Hello James Harding, the new head of BBC News

News is the most vulnerable area for the BBC. Some advice to James Harding as he starts his job: decentralise, but don’t encourage silos. Here’s how. The first of the 'Lis Howell on Broadcasting' columns. 

Lis Howell
18 April 2013

Recently I took part in a phone-in on BBC Radio Five Live Breakfast about the new Director General of the BBC, Tony Hall. There were about five or six callers in half an hour. All the callers were men. All sounded to be of a similar age.  All were equally articulate. All seemed quite similar. But all wanted totally different things from the BBC. And all were certain that their preferences represented those of the nation. They believed that the BBC was pandering to some dangerous sub group by not giving them more cricket, or more BBC Radio 6, or more serious programmes. Never has the adage that “you can’t please all the people all the time” seemed truer.

But we should park the criticism at that level. The programme content is not a problem for an organisation which last month got a TV audience share of around 27% - as opposed to ITV’s 25%, Channel 4’s less than 10% and Channel 5’s around 5%. Of course the audience is fragmenting (do you watch the Horse and Country Channel? Or the Liverpool FC channel? There’s a lot of choice out there…) but even so, the BBC still gets to most of us. Older viewers and listeners, even post the Savile crisis, still seem to trust the BBC. Ratings for BBC News have not gone down. 

But news is the most vulnerable area for the BBC. The BBC needs government backing to maintain funding through the licence fee; and in political terms, BBC News will be a hostage to fortune when the next Gilligan or McAlpine scandal occurs. Not only that, BBC News is in the frame for another reason. Even though many people still turn to the BBC for much of their news, younger people know that the sands are shifting. News coverage is changing more than any other element in media and news coverage should be the thing which keeps Tony Hall awake at night. His appointment of James Harding, just fired by Murdoch as Editor of the Times, is a strange one but shows that he wants someone to from the outside. It’s a moot point as to whether another not-very-transparent appointment (two interviewed candidates apparently) of a not-very-commercial person can do the trick.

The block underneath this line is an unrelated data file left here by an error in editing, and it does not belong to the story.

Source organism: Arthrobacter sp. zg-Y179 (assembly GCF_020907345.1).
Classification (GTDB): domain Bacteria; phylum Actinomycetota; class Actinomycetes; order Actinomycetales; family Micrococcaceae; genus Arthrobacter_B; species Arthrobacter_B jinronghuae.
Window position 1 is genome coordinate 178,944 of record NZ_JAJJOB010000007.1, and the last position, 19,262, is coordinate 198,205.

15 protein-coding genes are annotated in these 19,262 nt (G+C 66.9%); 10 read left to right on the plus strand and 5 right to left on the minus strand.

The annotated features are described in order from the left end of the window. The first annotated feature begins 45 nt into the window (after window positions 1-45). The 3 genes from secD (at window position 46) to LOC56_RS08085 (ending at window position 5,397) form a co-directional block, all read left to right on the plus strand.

I would have liked to see someone from Sky or ITN parachuted in, but even so, maybe I can offer James Harding some suggestions?  I asked broadcast journalism students at City University London (his alma mater) to email me the thing they thought was of most concern in current broadcasting.  The issue which most students mentioned was the change in news provision - the frantic nightmare of keeping up with more access and greater contribution by the public, leading to the breakdown of traditional news editorial control. Plus the new platforms.  Never has there been so much information from so many sources, on demand. Although hardly any students mentioned the BBC, and none mentioned Tony Hall, the underlying question was whether conventional news outlets could cope.

David Elstein argues here in openDemocracy that the only way BBC News can survive is to de-centralise and pluralise, some might say fragment. But at the same time he argues that “silo thinking” caused the crisis over the Savile issue (where the BBC was accused of dropping a Newsnight show because one hand didn’t know what the other was doing.)  So David ends up arguing against silos and arguing for them at the same time, because you can’t de-centralise without small semi-autonomous departments aka silos. Aaargh.

But I think there IS a way of squaring the circle. We all say what a huge monolithic organisation the BBC is. So tough to manage! But actually, it isn’t.  All over Britain we have entities with lots of different creative and intellectual strands which often widely differ but which pull together as one organisation. They are called universities. The whole of the BBC is the size of a small to medium university, the sort you have in most cities in the UK, and the News is like a faculty within it. OK, likening the BBC to a university might not seem to work at the moment when the BBC is at loggerheads with the LSE, but think about it. The similarities are there. Don’t think Oxford colleges (a tough departure for BBC grandees, I know) but instead think red brick or post-1992.